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Use these tips to turn your landscaping business into a franchise.

December 29, 2016

© Susan Leggett | Dreamstime

For landscape contractors looking to grow their businesses, franchising offers the advantage of bringing other talented people’s sweat equity into their own workforce. John Reynolds, president of the International Franchise Association’s Educational Foundation, uses the founder of Holiday Inn as an example. In the 1950s, Ken Wilson had a vision to create a chain of hotels across the country, but he quickly realized that he couldn’t build enough hotels fast enough to create the network he envisioned. He realized that he needed to find investors and partners who would join him in growing the business over time.

“That’s the essence of franchising; it's finding people who will share your passion and enthusiasm for your business and who will put their money and time and effort into making it a success,” Reynolds says.

But there are many criteria and obligations that a contractor must first meet to ensure franchise success.

1. Define your operating methods.

Business owners need to put everything they do to run their businesses from the time they turn on the lights in the morning to the time they turn them off at night into an operating manual, Reynolds says.

“Think about it like a turnkey operation because you're going to be turning over your know-how, your systems, the way you manage your supply chain and the way you manage your employees to your franchisee,” he says.

The business’s operation methods have to be transportable to other geographic markets, so contractors with a single location are probably not ready, says Bret Lowell, partner at DLA Piper Global Law Firm. “You have to prove to yourself that you can move from one location to another. Why grant someone the rights to replicate what you’re doing if it is not successful?” he says.

2. Get legal documents in order.

Contractors must comply with franchise laws and regulations, which vary from state to state. To navigate these specialized laws and compile the necessary documents, Reynolds recommends consulting with a franchise attorney.

“You have to make sure you’ve dotted the i’s and crossed the t’s as far as all of the legal framework for the business is concerned,” he says.

Contractors need to be prepared to answer detailed questions about their businesses in these documents that will define their relationship with their franchisees long-term, Lowell says.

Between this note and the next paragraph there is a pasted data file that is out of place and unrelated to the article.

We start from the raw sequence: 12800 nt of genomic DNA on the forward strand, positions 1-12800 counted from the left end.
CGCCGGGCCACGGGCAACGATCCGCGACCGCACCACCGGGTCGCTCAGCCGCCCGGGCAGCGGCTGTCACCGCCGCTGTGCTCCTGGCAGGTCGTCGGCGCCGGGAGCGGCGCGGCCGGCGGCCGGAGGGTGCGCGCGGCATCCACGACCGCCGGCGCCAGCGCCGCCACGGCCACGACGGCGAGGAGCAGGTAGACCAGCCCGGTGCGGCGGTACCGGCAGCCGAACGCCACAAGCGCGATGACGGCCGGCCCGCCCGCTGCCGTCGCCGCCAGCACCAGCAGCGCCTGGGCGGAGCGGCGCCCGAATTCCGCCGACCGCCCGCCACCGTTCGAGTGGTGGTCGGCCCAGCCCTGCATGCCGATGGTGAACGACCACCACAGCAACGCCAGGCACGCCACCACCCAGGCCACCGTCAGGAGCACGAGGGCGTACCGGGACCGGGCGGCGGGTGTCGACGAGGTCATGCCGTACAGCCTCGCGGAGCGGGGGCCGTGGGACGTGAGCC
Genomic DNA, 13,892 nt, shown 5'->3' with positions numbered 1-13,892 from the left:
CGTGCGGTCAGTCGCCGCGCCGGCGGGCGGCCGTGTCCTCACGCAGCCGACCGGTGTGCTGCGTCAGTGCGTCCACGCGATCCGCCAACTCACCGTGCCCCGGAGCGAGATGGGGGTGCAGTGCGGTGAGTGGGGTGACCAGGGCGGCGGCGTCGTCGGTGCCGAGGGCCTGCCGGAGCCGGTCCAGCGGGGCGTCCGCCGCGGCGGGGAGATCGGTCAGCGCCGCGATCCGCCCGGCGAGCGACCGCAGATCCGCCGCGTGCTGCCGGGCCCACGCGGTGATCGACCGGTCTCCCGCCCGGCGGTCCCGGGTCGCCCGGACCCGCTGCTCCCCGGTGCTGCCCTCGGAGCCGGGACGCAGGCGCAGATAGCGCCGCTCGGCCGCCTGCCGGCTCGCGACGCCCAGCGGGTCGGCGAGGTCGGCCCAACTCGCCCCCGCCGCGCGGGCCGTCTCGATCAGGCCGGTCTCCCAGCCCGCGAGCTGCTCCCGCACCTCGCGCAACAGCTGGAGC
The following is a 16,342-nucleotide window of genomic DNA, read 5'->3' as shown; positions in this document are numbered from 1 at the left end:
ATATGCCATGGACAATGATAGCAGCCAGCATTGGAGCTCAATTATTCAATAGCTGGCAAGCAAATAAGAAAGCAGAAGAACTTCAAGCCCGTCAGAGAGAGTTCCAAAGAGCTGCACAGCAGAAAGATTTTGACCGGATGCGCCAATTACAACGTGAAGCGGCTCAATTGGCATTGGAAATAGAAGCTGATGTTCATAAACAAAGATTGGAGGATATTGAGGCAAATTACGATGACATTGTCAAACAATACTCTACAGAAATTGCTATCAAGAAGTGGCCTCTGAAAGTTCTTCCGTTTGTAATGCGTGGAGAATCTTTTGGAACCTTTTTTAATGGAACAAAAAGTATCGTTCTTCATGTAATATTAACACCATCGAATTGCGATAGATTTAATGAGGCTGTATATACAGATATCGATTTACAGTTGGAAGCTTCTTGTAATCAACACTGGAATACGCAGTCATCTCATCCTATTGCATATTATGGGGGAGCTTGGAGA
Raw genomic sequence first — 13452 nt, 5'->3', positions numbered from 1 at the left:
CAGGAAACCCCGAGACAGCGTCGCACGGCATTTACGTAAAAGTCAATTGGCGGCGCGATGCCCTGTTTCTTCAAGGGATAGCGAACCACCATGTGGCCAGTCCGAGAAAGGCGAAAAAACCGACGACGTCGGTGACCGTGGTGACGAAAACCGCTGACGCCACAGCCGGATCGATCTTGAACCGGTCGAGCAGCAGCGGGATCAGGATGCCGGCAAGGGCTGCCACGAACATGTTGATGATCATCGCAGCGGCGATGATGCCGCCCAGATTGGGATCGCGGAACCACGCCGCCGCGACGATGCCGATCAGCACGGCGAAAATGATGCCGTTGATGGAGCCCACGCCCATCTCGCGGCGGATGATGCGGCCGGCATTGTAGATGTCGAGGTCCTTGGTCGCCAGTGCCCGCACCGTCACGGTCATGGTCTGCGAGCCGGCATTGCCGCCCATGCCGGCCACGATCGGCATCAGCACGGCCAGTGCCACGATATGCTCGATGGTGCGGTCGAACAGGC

“It’s a document written today that will control a relationship for many years. It’s not an easy thing to do. We’re saying it could be a 10- to 20-year term, and 10 years from now things could be very different,” he says.

3. Find the right franchisee.

When looking for that first franchisee, contractors should evaluate the financial history, market competition and company culture for a good fit.

When a franchisee joins that brand, they are really joining a family of those businesses, Reynolds says.

“There is a certain chemistry that goes with being a part of that,” he says. “I would say that the truism in our industry is: The most important thing you have to do as a franchisor is make sure you make that first choice of franchisee the right choice. The second most important thing you have to do is make sure you make the second choice the right choice,”

4. Be prepared to shift your role.

There are two schools of thought for franchisors: Some like to keep one hand in the service business so that they know what’s happening in the industry and they can put what they learn back into training and support for franchisees. The other philosophy is that franchisors step back and invest their resources into managing the franchise system, Reynolds says.

“You can think about it as the evolution of your business,” Reynolds says. “You may need to, at the beginning, continue to operate the service side of your business simply because it will provide you with cash flow. When systems get to a certain size, that’s often the determining factor for the franchisor to move out of their line of business and into the franchising side of things.” Franchising is less of an add-on to an existing business and more of a creation of a new business with a different set of priorities, Lowell says.

“If you want to be a franchisor, you have to stand in the shoes of a franchisee. Think about what will motivate them, because the way to be a successful franchisor is to have successful franchisees,” he says.

The author is a freelance writer based in Kentucky.